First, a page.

Quantity after SLM:

694 UF/ha

production area


land management

Income and costs

farm income




Socio-cultural impacts

national institutions


SLM/ land degradation knowledge


Ecological impacts


soil moisture

Quantity before SLM:

< 4% TDR

Quantity after SLM:

7-8% TDR

soil cover

Quantity before SLM:

42% cover

Quantity after SLM:

88% cover

soil compaction

Quantity before SLM:


Quantity after SLM:


Biodiversity: vegetation, animals

biomass/ above ground C

Quantity before SLM:


Quantity after SLM:


plant diversity

Quantity before SLM:

10 sp/m²

Quantity after SLM:

27 sp/m²

6.2 Off-site impacts the Technology has shown

downstream flooding


downstream siltation


damage on neighbours' fields


6.3 Exposure and sensitivity of the Technology to gradual climate change and climate-related extremes/ disasters (as perceived by land users)

Gradual climate change

Gradual climate change
Season increase or decrease How does the Technology cope with it?
annual temperature increase well

Climate-related extremes (disasters)

Meteorological disasters
How does the Technology cope with it?
local rainstorm not known
local windstorm not well
Climatological disasters
How does the Technology cope with it?
drought well
Hydrological disasters
How does the Technology cope with it?
general (river) flood well

6.4 Cost-benefit analysis

How do the benefits compare with the establishment costs (from land users’ perspective)?
Short-term returns:

slightly negative

Long-term returns:

very positive

How do the benefits compare with the maintenance/ recurrent costs (from land users' perspective)?
Short-term returns:

neutral/ balanced

Long-term returns:

slightly positive


The outputs could be really positive after at least 7 years

6.5 Adoption of the Technology


1 land user families have adopted the Technology with external material support

Comments on acceptance with external material support: The technique was in the framework of an experimentation

There is no trend towards spontaneous adoption of the Technology

6.7 Strengths/ advantages/ opportunities of the Technology

Strengths/ advantages/ opportunities in the land user’s view
Availability of fodder when the plots are opened to grazing

How can they be sustained / enhanced? temporary fencing when necessary
Strengths/ advantages/ opportunities in the compiler’s or other key resource person’s view
Rehabilitation of degraded land

How can they be sustained / enhanced? engagement of the government in subsidizing part of the inputs and in creating awareness among the people to maintain the technology
Change in land cover by vegetation

How can they be sustained / enhanced? temporary fencing when necessary
Change in hydrological behaviour of the surface and improved water balance on- and off-site

How can they be sustained / enhanced? maintain vegetation cover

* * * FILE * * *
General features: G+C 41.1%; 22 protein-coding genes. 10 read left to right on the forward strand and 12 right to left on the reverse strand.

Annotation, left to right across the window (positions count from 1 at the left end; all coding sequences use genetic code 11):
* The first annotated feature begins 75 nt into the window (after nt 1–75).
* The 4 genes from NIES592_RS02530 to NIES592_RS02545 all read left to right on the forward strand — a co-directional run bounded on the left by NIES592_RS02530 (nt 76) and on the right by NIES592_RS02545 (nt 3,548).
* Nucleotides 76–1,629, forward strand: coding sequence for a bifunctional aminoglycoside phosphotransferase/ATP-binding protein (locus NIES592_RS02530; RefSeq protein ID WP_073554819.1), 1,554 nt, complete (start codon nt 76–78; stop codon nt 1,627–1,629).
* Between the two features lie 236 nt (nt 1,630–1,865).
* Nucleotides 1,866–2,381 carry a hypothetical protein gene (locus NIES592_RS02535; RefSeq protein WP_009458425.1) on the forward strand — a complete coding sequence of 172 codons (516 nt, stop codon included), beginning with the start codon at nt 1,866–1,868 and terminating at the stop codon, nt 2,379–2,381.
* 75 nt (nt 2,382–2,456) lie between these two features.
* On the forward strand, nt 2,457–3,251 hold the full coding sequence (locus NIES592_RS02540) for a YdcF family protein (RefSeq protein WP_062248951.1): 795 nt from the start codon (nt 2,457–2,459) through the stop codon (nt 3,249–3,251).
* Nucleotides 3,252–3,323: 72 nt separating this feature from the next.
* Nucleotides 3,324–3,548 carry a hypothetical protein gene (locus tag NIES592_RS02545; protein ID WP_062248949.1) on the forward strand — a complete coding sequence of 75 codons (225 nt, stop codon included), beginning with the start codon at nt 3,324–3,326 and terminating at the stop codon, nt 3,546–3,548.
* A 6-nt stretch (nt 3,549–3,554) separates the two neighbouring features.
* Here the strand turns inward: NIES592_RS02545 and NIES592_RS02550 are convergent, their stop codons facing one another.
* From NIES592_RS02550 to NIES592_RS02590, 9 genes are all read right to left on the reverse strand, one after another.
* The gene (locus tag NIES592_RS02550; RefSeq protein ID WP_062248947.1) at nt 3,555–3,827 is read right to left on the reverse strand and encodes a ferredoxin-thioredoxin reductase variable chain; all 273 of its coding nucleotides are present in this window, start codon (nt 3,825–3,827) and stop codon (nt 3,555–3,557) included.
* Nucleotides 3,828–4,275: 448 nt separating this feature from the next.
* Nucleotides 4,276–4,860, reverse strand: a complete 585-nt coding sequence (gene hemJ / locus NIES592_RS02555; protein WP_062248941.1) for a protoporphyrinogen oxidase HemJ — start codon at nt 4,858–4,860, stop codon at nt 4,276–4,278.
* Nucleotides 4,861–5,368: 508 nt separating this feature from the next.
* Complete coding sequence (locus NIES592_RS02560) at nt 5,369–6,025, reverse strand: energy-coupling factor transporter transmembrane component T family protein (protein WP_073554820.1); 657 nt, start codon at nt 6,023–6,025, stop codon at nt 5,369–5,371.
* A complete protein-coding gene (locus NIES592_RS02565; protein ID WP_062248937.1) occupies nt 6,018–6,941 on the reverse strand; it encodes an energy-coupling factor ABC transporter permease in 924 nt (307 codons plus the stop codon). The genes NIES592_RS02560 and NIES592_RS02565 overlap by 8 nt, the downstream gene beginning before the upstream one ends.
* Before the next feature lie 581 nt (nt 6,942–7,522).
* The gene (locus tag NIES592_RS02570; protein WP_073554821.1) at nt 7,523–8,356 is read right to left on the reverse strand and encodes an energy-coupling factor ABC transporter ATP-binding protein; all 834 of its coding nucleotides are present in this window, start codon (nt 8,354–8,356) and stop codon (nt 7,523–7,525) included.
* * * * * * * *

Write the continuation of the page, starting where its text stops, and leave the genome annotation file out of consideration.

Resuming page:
Improvement of the fodder quality and quantity

How can they be sustained / enhanced? temporary fencing when necessary, enrichment of herbs by controlling the grazing period and number of animals
Less loss of land (due to gullies) and reduced risk of erosion

How can they be sustained / enhanced? expand technology and maintain vegetation cover, planting of other shrubs, such as Cactus opuntia to control gully incision

6.8 Weaknesses/ disadvantages/ risks of the Technology and ways of overcoming them

Weaknesses/ disadvantages/ risks in the land user’s view How can they be overcome?
Non-grazing due to fences during a 2 year period rotation between grazing plots
la réduction(pendant la période de la mise endéfens) de la superficie allouée à la vaine pâture
Weaknesses/ disadvantages/ risks in the compiler’s or other key resource person’s view How can they be overcome?
High costs of implementation government to subsidize part of the inputs

7. References and links

7.1 Methods/ sources of information

7.2 References to available publications

Title, author, year, ISBN:

Antari M. (2007) : Mesure de l’érosion et du ruissemellent dans le micro-bassin versant Matlaq et essai de modélisation (Région de Rabat, Maroc). Thèse de Doctorat, Université Mohammed V-Agdal, Faculté des Lettres et Science Humaines, Rabat. 218p.

Available from where? Costs?

Bibliothèque de la Faculté des Lettres et Science Humaines, Rabat, Maroc

Title, author, year, ISBN:

Nafaa R. (1997) : Dynamique du milieu naturel de la Mamora : paléoenvironnements et évolution actuelle de la surface. Thèse d’Etat en géographie physique, FLSH Rabat, 275p

Available from where? Costs?

Bibliothèque de la Faculté des Lettres et Science Humaines, Rabat, Maroc

Title, author, year, ISBN:

Ghanem H. (1981) : Contribution à la connaissance des sols du Maroc. Genèse et répartition des sols des régions des Zaers, de la basse Chaouia et des Shouls (Méséta marocaine). Cahiers de la Recherche Agronomique n°37&38, INRA, Rabat.

Available from where? Costs?

Bibliothèque de la Faculté des Lettres et Science Humaines, Rabat, Maroc

Title, author, year, ISBN:

DPA (2001) : Projet de mise en valeur bour des Shouls. Direction Provinciale de l’Agriculture, Rabat.

Available from where? Costs?

Direction Provinciale de l’Agriculture, Rabat

Title, author, year, ISBN:

DPA (2002): Étude de l’analyse des sols dans le périmètre de mise en valeur en bour des Shouls. Evaluation de la fertilité des sols et fertilisation des cultures. Marché négocié 01-2002-DPA-36.

Available from where? Costs?

Direction Provinciale de l’Agriculture, Rabat